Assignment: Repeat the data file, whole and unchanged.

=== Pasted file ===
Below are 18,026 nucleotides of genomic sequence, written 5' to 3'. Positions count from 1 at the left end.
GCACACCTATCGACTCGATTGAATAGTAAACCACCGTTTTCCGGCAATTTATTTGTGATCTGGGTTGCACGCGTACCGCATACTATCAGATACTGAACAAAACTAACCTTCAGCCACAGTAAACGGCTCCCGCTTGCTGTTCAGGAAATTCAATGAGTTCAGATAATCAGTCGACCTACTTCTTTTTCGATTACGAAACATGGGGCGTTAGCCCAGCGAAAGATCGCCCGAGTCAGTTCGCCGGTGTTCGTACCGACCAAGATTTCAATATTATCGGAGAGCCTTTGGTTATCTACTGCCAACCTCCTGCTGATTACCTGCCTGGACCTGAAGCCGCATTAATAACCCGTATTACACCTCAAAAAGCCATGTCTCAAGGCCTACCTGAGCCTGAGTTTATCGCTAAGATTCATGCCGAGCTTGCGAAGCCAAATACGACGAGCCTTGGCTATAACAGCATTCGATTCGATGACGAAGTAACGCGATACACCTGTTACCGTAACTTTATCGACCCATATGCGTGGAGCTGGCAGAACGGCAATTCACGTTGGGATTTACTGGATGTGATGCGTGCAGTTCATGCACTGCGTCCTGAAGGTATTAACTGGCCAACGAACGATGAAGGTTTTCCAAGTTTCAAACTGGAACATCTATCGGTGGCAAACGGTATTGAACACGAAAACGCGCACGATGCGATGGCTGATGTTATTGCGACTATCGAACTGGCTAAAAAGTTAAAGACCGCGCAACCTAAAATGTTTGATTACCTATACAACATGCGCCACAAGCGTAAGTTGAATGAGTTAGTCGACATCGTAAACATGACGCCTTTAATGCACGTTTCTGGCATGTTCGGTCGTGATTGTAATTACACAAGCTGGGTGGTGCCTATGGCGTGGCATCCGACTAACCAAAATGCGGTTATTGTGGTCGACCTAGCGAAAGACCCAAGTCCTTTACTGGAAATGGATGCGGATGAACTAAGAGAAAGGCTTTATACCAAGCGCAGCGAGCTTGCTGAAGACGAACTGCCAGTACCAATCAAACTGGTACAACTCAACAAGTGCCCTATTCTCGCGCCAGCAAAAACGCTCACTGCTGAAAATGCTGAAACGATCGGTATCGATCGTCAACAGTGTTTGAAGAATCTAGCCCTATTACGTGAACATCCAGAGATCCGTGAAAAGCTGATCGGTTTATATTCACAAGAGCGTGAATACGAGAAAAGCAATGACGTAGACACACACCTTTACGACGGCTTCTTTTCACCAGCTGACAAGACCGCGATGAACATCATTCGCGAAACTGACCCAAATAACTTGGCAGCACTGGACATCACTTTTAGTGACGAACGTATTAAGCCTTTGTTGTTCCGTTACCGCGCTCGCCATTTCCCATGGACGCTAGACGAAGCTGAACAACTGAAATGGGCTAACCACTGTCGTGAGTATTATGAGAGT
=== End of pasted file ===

Below are 18,026 nucleotides of genomic sequence, written 5' to 3'. Positions count from 1 at the left end.
GCACACCTATCGACTCGATTGAATAGTAAACCACCGTTTTCCGGCAATTTATTTGTGATCTGGGTTGCACGCGTACCGCATACTATCAGATACTGAACAAAACTAACCTTCAGCCACAGTAAACGGCTCCCGCTTGCTGTTCAGGAAATTCAATGAGTTCAGATAATCAGTCGACCTACTTCTTTTTCGATTACGAAACATGGGGCGTTAGCCCAGCGAAAGATCGCCCGAGTCAGTTCGCCGGTGTTCGTACCGACCAAGATTTCAATATTATCGGAGAGCCTTTGGTTATCTACTGCCAACCTCCTGCTGATTACCTGCCTGGACCTGAAGCCGCATTAATAACCCGTATTACACCTCAAAAAGCCATGTCTCAAGGCCTACCTGAGCCTGAGTTTATCGCTAAGATTCATGCCGAGCTTGCGAAGCCAAATACGACGAGCCTTGGCTATAACAGCATTCGATTCGATGACGAAGTAACGCGATACACCTGTTACCGTAACTTTATCGACCCATATGCGTGGAGCTGGCAGAACGGCAATTCACGTTGGGATTTACTGGATGTGATGCGTGCAGTTCATGCACTGCGTCCTGAAGGTATTAACTGGCCAACGAACGATGAAGGTTTTCCAAGTTTCAAACTGGAACATCTATCGGTGGCAAACGGTATTGAACACGAAAACGCGCACGATGCGATGGCTGATGTTATTGCGACTATCGAACTGGCTAAAAAGTTAAAGACCGCGCAACCTAAAATGTTTGATTACCTATACAACATGCGCCACAAGCGTAAGTTGAATGAGTTAGTCGACATCGTAAACATGACGCCTTTAATGCACGTTTCTGGCATGTTCGGTCGTGATTGTAATTACACAAGCTGGGTGGTGCCTATGGCGTGGCATCCGACTAACCAAAATGCGGTTATTGTGGTCGACCTAGCGAAAGACCCAAGTCCTTTACTGGAAATGGATGCGGATGAACTAAGAGAAAGGCTTTATACCAAGCGCAGCGAGCTTGCTGAAGACGAACTGCCAGTACCAATCAAACTGGTACAACTCAACAAGTGCCCTATTCTCGCGCCAGCAAAAACGCTCACTGCTGAAAATGCTGAAACGATCGGTATCGATCGTCAACAGTGTTTGAAGAATCTAGCCCTATTACGTGAACATCCAGAGATCCGTGAAAAGCTGATCGGTTTATATTCACAAGAGCGTGAATACGAGAAAAGCAATGACGTAGACACACACCTTTACGACGGCTTCTTTTCACCAGCTGACAAGACCGCGATGAACATCATTCGCGAAACTGACCCAAATAACTTGGCAGCACTGGACATCACTTTTAGTGACGAACGTATTAAGCCTTTGTTGTTCCGTTACCGCGCTCGCCATTTCCCATGGACGCTAGACGAAGCTGAACAACTGAAATGGGCTAACCACTGTCGTGAGTATTATGAGAGT